With no credentials for the main Olympic venues because it was too late, I enjoyed telling stories in and around the games for NBC San Diego and my own site.
It won't be a blur, with so much documented. I have a new found appreciation of the Games and Olympic athletes.
How long and hard they work for mostly the sheer reward of the effort medal or not.
My mantra in the world of Sports evolved to "Perpetuate the Positive. BE Part of the Good Sports Story."
London 2012 is the epitome not only of what is good, but how we all can BE part of it, in so many ways.
For more visit www.JaneMitchellOneOnOne.com
Inspiring a Generation -- Out of the Mouths of Babes
Sunday, Aug. 12, 2012
For two weeks in London, two themes have been articulated in signs, social media and in the ceremonies surrounding the Olympics and London 2012.
The first: Faster. Higher. Stronger. Whether watching on television at home, in a pub, on-line, or in person, the Olympics have been jaw-dropping, heart-stopping, breathtaking and over the-top magnificent.
The athletes' performances provided every scenario -- triumph, disappointment, expectation and beyond. London's venues and hospitality, and BBC's brilliant coverage here, created a beautiful frame for presenting those stories.
The second theme: Inspire a Generation.
The phrase is not just a trio of words, or call to action, but a summary, a hope, an intention of what the games could do.
No matter what generation you are from, you can't help but be inspired.
Here in my experience, that feeling has permeated in every corner, every tube ride, every conversation, often with total strangers.
But would the Olympics make the impact on young people?
One afternoon walking back from interviewing Team USA's super star basketball team, I noticed a woman on the corner with her young twin boys.
Catching her eye, and commenting how she had her hands full, I wondered if indeed the games had made an impact on them.
Tanya Murphy said, "This is the first time we've watched the Olympics and the first thing they said they wanted to do was Athletics. They love it."
So the games really are inspiring a generation?
"Of course, yeah. Definitely."
Her plan now that her 6-year-olds have the sports bug?
"Now what we have to do is Google, of course, and find any place that might take them on. Athletes camp. Whatever they can.Try to get them really interested in it, really in to it."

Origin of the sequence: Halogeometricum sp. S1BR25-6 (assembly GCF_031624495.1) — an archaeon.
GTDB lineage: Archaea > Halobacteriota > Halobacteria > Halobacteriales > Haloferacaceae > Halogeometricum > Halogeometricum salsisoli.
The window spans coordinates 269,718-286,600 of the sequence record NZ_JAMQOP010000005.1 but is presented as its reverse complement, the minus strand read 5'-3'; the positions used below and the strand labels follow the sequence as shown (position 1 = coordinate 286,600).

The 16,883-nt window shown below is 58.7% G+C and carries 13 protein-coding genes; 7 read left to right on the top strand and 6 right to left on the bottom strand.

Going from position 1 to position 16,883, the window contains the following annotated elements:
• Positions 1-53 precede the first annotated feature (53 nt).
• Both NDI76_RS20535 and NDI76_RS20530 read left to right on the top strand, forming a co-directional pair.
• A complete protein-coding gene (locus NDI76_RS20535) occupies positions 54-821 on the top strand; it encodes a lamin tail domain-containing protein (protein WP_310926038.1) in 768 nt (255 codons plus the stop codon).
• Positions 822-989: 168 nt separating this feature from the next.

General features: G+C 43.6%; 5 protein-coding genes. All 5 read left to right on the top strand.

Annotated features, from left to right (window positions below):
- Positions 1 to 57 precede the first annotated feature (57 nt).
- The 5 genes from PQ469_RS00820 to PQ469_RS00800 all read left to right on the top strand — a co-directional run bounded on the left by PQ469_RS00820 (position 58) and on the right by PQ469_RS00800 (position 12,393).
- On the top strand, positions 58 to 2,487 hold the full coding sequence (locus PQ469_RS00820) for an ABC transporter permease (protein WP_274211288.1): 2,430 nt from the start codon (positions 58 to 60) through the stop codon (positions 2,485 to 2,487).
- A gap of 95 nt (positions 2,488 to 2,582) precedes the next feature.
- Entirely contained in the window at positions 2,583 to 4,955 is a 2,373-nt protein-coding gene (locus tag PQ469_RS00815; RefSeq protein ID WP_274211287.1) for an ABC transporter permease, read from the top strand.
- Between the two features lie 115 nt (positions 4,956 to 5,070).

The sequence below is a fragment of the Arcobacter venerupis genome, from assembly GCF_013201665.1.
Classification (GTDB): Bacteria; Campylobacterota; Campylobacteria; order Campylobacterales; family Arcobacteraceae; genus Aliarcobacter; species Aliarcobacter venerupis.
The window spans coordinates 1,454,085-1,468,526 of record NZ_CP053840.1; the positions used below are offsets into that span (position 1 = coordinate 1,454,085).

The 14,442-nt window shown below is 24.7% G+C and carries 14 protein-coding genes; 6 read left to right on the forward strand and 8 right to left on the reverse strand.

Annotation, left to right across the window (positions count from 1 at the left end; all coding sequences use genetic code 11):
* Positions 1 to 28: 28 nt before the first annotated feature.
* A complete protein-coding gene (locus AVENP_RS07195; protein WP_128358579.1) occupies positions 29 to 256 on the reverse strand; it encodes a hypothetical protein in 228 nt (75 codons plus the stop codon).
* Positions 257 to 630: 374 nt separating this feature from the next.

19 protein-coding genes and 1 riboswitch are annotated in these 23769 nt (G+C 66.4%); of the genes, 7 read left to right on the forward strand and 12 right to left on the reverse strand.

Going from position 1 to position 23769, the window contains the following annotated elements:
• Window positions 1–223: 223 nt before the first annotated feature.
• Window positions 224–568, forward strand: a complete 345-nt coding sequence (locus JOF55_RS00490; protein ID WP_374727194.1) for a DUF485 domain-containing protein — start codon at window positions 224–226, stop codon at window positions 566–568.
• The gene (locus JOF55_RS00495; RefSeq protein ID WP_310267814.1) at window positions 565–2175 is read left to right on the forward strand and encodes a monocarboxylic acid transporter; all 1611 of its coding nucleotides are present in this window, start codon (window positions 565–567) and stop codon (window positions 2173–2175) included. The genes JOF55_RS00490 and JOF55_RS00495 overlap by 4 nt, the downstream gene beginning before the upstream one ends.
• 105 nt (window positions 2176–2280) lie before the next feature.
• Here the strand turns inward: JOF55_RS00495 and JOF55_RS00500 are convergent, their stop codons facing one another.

"Why do you think sports would be good for them?"
"They love jumping around, they're so athletic anyway!"
A few days later, walking by a small neighborhood playground in Stratford, I see two children kicking around a soccer ball.
Remmell is 5 years old.
He likes to play soccer (they call it football) because "it's fun."
His sister Hazel, 4, prefers to play with toys and the swing, and thinks the gymnastics on the Olympics are "good."
Remmell was quite confident, knowing exactly what Olympics he had been watching. "Swimming, some basketball and some boat racing."
I asked, "When you're watching those games, what do you like about that?"
"I want to play it."
"When I get older."
"Because it's fun!"
And when he said he thought he could be in the Olympics some day, I asked, "What will it take to get to the Olympics?"
"I don't know. Tickets."
"Tickets? How about working hard," I suggest.
And in a sweet, soft, yet confident voice, he declares, "I will work hard, trying my best to do it."
Considering that's what every Olympian has had to do, that's a great start. Inspire a Generation? is off to a good start, too.
For more visit www.JaneMitchellOneOnOne.com
Dream Team’s Kobe Bryant Says “Thank You” to San Diego
Tuesday, August 7
While I’ve been to a half dozen NBA games in my life, I am not particularly an NBA fan, and certainly have not covered professional basketball. My focus has been pro baseball and football – and of course, 15 years ago, those were both new to me, too.
So here I am at the Olympics in London with the opportunity to attend a practice session and interview players on Team USA’s Men’s Basketball Team, often called the 2012 Dream Team (The iconic Dream Team emerged in the 1992 Olympics.)